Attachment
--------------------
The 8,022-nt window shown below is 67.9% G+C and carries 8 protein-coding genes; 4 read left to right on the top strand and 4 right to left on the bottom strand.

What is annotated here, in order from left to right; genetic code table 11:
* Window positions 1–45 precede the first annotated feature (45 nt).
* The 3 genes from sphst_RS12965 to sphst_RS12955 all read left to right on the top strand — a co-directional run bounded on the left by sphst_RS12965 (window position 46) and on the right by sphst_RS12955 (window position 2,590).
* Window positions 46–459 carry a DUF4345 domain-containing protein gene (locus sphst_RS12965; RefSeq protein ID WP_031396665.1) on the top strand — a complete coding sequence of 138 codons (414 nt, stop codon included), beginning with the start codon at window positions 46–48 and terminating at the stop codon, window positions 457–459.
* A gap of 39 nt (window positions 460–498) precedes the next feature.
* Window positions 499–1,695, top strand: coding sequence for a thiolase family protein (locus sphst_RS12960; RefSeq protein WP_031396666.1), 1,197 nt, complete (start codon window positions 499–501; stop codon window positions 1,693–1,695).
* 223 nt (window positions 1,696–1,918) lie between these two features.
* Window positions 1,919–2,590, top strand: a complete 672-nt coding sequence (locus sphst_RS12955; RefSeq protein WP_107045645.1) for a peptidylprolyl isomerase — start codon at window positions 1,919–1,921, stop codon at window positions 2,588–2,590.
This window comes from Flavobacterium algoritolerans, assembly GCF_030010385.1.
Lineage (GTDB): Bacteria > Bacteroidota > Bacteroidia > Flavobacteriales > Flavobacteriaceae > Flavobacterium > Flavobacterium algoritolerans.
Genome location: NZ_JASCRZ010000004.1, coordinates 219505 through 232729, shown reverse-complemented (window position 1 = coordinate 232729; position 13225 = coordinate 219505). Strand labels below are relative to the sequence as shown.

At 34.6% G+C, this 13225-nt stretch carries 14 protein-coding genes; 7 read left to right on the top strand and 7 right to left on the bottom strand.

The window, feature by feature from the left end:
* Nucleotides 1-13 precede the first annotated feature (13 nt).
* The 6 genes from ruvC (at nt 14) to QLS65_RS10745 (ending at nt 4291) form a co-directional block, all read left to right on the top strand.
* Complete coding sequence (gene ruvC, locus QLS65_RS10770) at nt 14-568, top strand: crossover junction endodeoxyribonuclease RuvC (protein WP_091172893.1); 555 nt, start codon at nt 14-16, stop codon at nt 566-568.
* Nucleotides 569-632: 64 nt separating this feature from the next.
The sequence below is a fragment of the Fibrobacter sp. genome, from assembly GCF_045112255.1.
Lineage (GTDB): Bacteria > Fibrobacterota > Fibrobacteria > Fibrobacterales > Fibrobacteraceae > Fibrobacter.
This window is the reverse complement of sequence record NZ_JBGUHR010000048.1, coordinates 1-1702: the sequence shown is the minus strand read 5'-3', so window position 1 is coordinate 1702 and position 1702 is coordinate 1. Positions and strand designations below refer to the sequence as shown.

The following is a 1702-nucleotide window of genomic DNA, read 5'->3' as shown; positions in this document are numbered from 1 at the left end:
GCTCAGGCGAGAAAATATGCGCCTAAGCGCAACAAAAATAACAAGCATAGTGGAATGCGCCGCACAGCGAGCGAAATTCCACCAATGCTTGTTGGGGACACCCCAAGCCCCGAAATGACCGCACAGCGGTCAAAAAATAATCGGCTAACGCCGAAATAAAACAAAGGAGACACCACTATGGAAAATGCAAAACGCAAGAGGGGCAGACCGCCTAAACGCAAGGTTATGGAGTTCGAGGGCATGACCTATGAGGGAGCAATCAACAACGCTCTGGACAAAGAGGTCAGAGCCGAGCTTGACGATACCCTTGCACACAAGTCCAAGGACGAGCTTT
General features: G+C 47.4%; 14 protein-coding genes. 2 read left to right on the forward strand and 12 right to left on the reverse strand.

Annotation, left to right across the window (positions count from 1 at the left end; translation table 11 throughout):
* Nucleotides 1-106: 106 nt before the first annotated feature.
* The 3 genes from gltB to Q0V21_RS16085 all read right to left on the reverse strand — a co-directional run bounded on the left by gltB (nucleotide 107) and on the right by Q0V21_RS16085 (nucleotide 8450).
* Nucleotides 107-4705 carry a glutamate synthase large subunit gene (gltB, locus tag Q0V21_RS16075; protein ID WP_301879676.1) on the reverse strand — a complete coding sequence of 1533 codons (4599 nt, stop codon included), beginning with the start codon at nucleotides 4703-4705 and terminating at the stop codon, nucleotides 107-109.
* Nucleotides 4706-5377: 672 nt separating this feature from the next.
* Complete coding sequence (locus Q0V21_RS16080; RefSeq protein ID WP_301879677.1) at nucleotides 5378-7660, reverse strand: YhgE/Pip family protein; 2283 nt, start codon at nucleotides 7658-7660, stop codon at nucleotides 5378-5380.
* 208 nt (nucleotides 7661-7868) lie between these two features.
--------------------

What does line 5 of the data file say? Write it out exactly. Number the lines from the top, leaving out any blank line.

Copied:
* Window positions 46–459 carry a DUF4345 domain-containing protein gene (locus sphst_RS12965; RefSeq protein ID WP_031396665.1) on the top strand — a complete coding sequence of 138 codons (414 nt, stop codon included), beginning with the start codon at window positions 46–48 and terminating at the stop codon, window positions 457–459.